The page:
Here’s a piece I wrote as part of a debate on the MBA Oath, in a recent Canadian Business magazine: The MBA oath helps remind graduates of their ethical obligations.
In the article, I express the view that the MBA Oath, in its current incarnation, is “not a revolutionary thing, not a perfect thing, [but] definitely a good thing.” The real thrust of my defence of the Oath is that most of the criticisms of it are simply off-base. Critics either expect too much of a simple oath, or conversely underestimate the value of having people stand up and say “I promise.”
But overall, the main problem with the MBA oath isn’t really a problem with the oath at all — it’s a problem with people’s expectations. Dismissive critics say that no oath will solve the deep and abiding moral problems that beset the world of business. That’s surely true, but no one could seriously have thought otherwise. It’s trite, but also true, to say that the world of business is increasingly complex. The ethical demands on business are higher than ever. In particular, business executives are called upon with increasing regularity to account for their actions and their policies, and to justify them to an increasing range of stakeholders. Add to that the enormous, lingering cultural rift regarding the proper role of corporations and markets. The MBA oath is of course not going to solve all of the ethical challenges that arise in such a context. Nor is it going to ensure that none of its signatories ever crosses the line into regrettable or disreputable or even disgraceful behaviour. But if given half a chance, the MBA oath might just turn out to play a small but not insignificant role in keeping the discussion alive.
Now, I do think there are some valid criticisms of the MBA Oath. One kind of criticism has to do with its content. I think, for example, that the Oath needs to be more clear regarding the balancing of the interests of various stakeholders. Note also that the current version of the Oath has MBA’s swearing not to engage in “business practices harmful to society”, a category so broa and contentious as to provide practically zero moral guidance.
But another set of criticisms has to do not with the Oath’s content, but with the its goals. At least some supporters of the Oath liken it to the Hippocratic Oath, and look to the day when Management can take its place alongside professions like Medicine, law, Accounting, and others. That, I think, is a mistake.
To see why, you can begin with this very recent piece by Ben W. Heineman, Jr., on his Harvard Business Review Blog: Management as a Profession: A Business Lawyer’s Critique.
Heineman’s focus isn’t on the question of oaths, but (as the title implies) on the question of professionalism more generally. He suggests that people who promote ethics in management by analogy to the professions misunderstand the nature of professionalism — and in particular, misunderstand his own profession, law. Heineman agrees that business schools face serious ethical questions. But, he says:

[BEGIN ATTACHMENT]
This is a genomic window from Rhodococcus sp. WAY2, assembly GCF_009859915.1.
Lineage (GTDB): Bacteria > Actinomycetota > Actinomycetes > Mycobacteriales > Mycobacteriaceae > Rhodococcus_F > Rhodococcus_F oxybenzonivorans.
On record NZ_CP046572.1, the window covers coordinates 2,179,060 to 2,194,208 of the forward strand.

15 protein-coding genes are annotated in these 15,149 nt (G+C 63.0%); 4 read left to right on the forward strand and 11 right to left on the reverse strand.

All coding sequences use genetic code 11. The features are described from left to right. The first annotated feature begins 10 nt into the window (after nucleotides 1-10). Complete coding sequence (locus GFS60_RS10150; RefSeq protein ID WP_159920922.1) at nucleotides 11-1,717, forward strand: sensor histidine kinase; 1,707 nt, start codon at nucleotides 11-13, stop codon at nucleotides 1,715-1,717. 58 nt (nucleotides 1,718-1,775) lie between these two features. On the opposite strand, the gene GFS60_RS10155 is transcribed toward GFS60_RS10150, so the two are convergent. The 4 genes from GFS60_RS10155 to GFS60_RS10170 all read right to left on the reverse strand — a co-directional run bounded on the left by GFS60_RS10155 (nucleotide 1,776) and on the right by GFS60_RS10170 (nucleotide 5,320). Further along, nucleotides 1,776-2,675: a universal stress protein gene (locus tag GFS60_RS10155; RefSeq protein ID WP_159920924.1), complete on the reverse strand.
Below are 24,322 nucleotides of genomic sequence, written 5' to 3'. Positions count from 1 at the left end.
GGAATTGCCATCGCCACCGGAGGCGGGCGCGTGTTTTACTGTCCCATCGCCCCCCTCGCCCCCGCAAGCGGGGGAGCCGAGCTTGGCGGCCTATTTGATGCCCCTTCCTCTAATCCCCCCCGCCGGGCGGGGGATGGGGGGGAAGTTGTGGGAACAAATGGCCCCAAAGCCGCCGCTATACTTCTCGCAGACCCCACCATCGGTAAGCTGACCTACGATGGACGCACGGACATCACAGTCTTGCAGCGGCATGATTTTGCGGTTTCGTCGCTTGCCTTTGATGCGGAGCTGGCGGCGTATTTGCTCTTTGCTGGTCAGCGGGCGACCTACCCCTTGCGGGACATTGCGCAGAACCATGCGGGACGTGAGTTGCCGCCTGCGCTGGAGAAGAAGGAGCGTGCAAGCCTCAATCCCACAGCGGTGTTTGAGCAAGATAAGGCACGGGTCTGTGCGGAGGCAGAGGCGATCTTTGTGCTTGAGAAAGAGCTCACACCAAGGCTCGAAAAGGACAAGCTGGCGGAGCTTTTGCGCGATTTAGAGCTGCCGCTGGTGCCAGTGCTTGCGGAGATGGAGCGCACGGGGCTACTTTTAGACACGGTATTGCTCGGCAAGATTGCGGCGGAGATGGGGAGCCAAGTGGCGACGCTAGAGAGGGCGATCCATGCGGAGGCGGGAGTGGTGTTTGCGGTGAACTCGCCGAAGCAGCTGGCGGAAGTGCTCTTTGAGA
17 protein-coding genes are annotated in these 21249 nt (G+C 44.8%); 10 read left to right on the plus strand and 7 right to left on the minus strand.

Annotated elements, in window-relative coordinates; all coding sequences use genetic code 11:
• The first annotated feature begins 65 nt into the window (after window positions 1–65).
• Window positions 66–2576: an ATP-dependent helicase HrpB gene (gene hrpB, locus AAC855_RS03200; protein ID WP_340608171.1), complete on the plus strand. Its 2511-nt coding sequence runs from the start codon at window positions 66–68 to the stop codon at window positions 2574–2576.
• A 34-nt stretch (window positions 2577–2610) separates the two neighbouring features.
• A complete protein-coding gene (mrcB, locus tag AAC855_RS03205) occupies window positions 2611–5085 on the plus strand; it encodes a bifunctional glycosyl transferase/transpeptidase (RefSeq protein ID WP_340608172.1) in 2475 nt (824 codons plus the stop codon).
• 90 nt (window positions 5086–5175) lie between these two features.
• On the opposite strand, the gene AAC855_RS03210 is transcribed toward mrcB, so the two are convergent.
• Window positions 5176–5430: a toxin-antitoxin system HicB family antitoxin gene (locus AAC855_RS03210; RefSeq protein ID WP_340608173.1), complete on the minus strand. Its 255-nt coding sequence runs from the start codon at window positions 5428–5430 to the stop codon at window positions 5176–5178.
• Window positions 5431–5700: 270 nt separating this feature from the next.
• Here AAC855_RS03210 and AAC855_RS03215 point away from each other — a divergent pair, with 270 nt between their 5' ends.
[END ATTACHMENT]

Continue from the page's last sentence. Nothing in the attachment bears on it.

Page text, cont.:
…these significant questions for business schools can be addressed without putting them in a context of the imperfect and potentially misleading analogy to legal professionalism
Another view on the question of professionalism is provided by Roger Martin (Dean of the Rotman School of Management), on his Harvard Business Review Blog: Management Is Not a Profession — But It Can Be Taught.
Martin points out two key characteristics of “the professions,” as those are traditionally understood. One is information asymmetry — basically, professionals like physicians and lawyers know stuff that their patients or clients generally do not. For example, I can of course look up basic facts of anatomy on Wikipedia, but it takes a trained dermatologist to tell me if that little bump is a harmless cyst or a potentially-deadly carcinoma.
The other element of professionalism that Martin points to is regulation. Information asymmetry is a problem in lots of industries, but only in some cases does it result in professionalization:
[When such a service]…is delivered by an identifiable individual practitioner, it tends to become a regulated profession. Doctors are regulated professionals because if they screw up, people die….
So, failure by identifiable individuals, says Martin, is the key:
The higher the cost of failure, the more likely the individual practice in question is to become a regulated profession.
That, he says, is why managers are unlikely every to be professionals in the narrow sense. For managers…
…[f]ailure is seen as the product of a team of managers doing a poor job in concert, rather than the product of one manager. Of course, CEOs get singled out for disproportionate blame. But the question is not whether being a CEO should be a profession but rather whether management should be a profession.
Of course, none of this is to say that managers can’t be expected to behave “like professionals” or to “conduct themselves in a professional manner,” in the looser sense of the word “professional.” The information asymmetry that exists between corporate managers and (for example) the company’s shareholders is very considerable, and it ought to be seen as bringing real responsibilities. The same goes for most front-line workers; lacking high-level business education and lacking direct access to the company’s books, they are left to trust senior managers to keep the company solvent in order to maintain job security. Being a manager may not make you a professional, but it is an awful lot like being a professional, in ethically-important ways. It is in that looser sense that the MBA Oath ought to be understood as seeking to instill in MBAs a sense of professionalism.
(p.s. I blogged about this back in May of 2009: Harvard Students Take Ethics Pledge.)